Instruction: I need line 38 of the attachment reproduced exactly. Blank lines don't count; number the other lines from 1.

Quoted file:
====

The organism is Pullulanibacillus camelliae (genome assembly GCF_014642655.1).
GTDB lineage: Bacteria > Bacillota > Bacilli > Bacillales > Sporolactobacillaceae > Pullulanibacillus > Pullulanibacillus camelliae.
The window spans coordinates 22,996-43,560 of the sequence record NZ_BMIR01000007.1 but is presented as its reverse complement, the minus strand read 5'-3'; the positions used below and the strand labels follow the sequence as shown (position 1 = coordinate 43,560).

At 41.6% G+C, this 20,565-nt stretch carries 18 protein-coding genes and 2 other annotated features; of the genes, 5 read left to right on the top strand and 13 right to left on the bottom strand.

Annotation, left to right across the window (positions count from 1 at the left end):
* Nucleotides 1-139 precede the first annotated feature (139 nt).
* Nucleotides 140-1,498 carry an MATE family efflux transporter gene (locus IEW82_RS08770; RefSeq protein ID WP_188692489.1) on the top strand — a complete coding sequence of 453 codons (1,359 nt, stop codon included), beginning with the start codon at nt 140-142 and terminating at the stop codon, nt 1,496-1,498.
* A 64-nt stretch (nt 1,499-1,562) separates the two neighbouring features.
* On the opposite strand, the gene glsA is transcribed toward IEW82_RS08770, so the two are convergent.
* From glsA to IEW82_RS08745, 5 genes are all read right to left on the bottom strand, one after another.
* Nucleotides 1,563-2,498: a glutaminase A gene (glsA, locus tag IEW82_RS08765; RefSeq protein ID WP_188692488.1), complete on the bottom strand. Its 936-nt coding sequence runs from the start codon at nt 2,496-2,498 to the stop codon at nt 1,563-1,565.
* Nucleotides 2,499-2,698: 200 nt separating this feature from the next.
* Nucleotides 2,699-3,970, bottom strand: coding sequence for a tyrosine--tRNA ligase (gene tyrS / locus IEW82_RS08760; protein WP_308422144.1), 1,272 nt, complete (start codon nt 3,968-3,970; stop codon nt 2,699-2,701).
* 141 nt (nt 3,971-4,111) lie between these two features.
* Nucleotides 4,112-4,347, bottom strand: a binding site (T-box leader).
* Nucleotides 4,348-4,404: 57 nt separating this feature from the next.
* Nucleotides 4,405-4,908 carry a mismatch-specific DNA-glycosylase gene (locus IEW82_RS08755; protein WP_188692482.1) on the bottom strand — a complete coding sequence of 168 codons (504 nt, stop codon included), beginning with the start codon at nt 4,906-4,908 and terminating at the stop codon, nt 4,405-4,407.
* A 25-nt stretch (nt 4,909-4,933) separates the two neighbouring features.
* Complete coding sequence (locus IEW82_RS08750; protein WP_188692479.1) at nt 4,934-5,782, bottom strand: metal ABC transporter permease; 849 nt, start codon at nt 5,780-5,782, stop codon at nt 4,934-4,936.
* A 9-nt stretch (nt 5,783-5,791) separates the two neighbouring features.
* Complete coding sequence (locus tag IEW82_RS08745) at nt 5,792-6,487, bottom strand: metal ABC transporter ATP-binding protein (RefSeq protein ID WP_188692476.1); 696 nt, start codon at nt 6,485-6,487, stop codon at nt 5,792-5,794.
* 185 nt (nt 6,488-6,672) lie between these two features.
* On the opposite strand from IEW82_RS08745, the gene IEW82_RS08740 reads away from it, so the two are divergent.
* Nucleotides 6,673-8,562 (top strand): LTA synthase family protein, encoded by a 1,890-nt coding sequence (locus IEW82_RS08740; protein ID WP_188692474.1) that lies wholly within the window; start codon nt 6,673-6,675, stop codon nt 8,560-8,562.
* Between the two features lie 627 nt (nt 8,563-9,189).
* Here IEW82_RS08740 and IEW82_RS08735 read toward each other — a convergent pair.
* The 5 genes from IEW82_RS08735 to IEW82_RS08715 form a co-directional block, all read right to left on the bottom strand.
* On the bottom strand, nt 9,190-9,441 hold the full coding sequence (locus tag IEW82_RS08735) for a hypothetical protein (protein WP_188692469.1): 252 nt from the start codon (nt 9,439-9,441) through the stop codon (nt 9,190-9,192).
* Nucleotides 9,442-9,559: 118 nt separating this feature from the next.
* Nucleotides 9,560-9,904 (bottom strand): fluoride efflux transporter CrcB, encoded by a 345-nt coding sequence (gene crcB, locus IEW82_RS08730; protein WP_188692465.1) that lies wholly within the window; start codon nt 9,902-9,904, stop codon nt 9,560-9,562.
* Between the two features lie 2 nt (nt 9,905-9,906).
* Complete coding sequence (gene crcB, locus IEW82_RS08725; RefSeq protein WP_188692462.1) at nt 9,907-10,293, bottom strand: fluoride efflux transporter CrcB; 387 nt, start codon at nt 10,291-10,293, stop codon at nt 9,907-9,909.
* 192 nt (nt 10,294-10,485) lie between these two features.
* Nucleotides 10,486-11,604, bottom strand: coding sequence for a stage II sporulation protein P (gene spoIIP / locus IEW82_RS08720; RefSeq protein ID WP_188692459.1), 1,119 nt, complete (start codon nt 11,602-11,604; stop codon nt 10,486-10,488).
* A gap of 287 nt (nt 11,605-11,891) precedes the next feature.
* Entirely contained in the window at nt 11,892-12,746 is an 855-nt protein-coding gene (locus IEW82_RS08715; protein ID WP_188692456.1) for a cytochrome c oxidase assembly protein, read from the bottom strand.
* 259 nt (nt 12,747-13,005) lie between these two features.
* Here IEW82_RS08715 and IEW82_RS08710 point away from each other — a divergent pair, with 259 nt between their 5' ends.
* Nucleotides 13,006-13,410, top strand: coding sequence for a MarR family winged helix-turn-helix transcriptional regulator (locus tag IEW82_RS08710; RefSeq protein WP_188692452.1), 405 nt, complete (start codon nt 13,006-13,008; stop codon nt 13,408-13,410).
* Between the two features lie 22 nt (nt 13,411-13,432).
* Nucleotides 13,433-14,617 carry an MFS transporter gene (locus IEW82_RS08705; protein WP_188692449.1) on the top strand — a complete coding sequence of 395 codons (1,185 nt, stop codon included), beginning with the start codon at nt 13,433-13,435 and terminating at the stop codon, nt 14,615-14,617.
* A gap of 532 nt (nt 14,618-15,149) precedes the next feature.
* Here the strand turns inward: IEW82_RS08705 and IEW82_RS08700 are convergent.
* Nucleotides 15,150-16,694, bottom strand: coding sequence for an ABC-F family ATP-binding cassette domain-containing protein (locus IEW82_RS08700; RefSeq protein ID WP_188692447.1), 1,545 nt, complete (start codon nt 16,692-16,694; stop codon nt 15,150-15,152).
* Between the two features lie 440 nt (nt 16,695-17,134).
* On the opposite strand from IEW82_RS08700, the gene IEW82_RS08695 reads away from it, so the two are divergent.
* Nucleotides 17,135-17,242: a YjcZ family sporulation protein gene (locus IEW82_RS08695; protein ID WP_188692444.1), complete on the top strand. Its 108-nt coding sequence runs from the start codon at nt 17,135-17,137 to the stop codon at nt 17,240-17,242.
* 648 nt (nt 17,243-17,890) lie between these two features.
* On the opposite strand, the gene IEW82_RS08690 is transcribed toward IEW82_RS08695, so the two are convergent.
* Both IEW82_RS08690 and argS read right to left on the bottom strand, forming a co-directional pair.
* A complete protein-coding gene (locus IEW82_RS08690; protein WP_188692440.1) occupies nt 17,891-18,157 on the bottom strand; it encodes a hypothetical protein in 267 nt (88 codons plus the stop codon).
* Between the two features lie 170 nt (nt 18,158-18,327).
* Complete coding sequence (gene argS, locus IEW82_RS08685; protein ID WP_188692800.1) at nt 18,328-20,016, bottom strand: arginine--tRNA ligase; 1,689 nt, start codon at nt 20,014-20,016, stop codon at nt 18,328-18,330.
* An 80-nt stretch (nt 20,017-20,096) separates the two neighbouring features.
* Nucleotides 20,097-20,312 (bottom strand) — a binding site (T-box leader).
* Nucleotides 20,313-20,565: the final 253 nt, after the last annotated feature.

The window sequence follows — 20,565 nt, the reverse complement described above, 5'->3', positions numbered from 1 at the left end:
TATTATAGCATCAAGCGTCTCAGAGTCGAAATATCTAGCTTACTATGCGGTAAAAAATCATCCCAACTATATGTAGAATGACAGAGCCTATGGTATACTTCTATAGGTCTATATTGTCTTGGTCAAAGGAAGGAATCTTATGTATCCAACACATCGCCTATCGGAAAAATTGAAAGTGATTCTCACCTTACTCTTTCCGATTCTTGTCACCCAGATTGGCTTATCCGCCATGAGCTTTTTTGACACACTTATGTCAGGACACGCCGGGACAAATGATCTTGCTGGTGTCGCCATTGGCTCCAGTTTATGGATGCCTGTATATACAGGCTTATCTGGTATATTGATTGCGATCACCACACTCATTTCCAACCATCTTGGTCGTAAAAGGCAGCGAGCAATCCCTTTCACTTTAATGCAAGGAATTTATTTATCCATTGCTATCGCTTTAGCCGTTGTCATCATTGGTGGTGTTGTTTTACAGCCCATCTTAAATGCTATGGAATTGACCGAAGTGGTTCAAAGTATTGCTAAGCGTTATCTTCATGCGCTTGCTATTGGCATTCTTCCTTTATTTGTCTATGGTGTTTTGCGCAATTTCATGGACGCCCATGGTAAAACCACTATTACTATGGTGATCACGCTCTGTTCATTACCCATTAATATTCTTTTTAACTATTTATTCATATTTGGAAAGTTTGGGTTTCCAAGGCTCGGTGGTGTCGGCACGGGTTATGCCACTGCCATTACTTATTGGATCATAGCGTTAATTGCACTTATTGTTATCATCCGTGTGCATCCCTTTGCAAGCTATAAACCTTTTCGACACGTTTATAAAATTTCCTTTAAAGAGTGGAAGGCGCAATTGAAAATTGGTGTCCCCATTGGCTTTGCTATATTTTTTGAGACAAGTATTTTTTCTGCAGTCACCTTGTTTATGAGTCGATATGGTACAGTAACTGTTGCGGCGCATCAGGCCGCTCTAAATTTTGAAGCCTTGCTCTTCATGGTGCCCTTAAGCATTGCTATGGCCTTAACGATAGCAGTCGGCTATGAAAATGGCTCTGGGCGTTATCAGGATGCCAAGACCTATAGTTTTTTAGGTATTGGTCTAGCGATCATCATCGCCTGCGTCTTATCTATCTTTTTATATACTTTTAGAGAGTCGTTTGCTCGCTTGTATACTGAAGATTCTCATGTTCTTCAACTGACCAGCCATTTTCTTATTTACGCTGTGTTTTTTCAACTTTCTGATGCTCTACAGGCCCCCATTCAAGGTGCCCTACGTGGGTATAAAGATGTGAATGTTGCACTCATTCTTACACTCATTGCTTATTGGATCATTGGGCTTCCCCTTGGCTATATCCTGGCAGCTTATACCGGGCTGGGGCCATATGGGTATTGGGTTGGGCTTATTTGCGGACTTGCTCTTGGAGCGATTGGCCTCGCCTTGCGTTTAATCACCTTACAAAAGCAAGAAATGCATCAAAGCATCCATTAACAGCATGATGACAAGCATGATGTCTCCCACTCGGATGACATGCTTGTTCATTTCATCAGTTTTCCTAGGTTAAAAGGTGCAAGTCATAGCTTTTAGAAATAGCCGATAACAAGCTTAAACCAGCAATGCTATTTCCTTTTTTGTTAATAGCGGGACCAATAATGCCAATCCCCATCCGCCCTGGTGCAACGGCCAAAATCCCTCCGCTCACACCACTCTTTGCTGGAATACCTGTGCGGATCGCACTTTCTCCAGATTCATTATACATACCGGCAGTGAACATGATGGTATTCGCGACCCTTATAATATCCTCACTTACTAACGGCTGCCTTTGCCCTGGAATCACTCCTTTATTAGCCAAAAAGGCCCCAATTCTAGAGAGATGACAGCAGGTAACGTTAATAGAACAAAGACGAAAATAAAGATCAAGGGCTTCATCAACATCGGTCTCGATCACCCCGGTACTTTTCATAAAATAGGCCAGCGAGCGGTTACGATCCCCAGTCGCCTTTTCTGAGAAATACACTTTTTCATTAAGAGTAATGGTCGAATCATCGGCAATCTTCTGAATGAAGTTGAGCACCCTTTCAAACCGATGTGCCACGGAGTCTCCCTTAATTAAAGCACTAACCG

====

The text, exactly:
* Here IEW82_RS08715 and IEW82_RS08710 point away from each other — a divergent pair, with 259 nt between their 5' ends.